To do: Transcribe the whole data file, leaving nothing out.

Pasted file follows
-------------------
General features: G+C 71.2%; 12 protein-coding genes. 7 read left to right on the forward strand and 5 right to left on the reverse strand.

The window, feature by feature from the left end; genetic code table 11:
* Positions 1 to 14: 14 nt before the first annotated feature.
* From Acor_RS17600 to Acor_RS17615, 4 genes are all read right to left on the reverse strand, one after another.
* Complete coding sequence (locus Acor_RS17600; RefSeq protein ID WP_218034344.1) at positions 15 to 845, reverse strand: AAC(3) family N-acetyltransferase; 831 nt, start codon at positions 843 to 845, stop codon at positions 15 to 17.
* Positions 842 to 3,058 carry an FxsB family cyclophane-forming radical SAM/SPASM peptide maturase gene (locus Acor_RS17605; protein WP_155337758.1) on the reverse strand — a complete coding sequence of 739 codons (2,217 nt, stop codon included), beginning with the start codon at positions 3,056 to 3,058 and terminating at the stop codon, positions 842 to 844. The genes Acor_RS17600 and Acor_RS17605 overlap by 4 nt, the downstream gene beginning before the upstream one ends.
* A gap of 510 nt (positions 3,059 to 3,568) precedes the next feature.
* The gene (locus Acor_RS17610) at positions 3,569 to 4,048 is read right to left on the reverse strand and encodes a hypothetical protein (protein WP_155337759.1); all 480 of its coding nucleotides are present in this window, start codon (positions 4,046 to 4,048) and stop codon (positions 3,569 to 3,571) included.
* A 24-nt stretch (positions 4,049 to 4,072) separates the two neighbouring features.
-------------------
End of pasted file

General features: G+C 71.2%; 12 protein-coding genes. 7 read left to right on the forward strand and 5 right to left on the reverse strand.

The window, feature by feature from the left end; genetic code table 11:
* Positions 1 to 14: 14 nt before the first annotated feature.
* From Acor_RS17600 to Acor_RS17615, 4 genes are all read right to left on the reverse strand, one after another.
* Complete coding sequence (locus Acor_RS17600; RefSeq protein ID WP_218034344.1) at positions 15 to 845, reverse strand: AAC(3) family N-acetyltransferase; 831 nt, start codon at positions 843 to 845, stop codon at positions 15 to 17.
* Positions 842 to 3,058 carry an FxsB family cyclophane-forming radical SAM/SPASM peptide maturase gene (locus Acor_RS17605; protein WP_155337758.1) on the reverse strand — a complete coding sequence of 739 codons (2,217 nt, stop codon included), beginning with the start codon at positions 3,056 to 3,058 and terminating at the stop codon, positions 842 to 844. The genes Acor_RS17600 and Acor_RS17605 overlap by 4 nt, the downstream gene beginning before the upstream one ends.
* A gap of 510 nt (positions 3,059 to 3,568) precedes the next feature.
* The gene (locus Acor_RS17610) at positions 3,569 to 4,048 is read right to left on the reverse strand and encodes a hypothetical protein (protein WP_155337759.1); all 480 of its coding nucleotides are present in this window, start codon (positions 4,046 to 4,048) and stop codon (positions 3,569 to 3,571) included.
* A 24-nt stretch (positions 4,049 to 4,072) separates the two neighbouring features.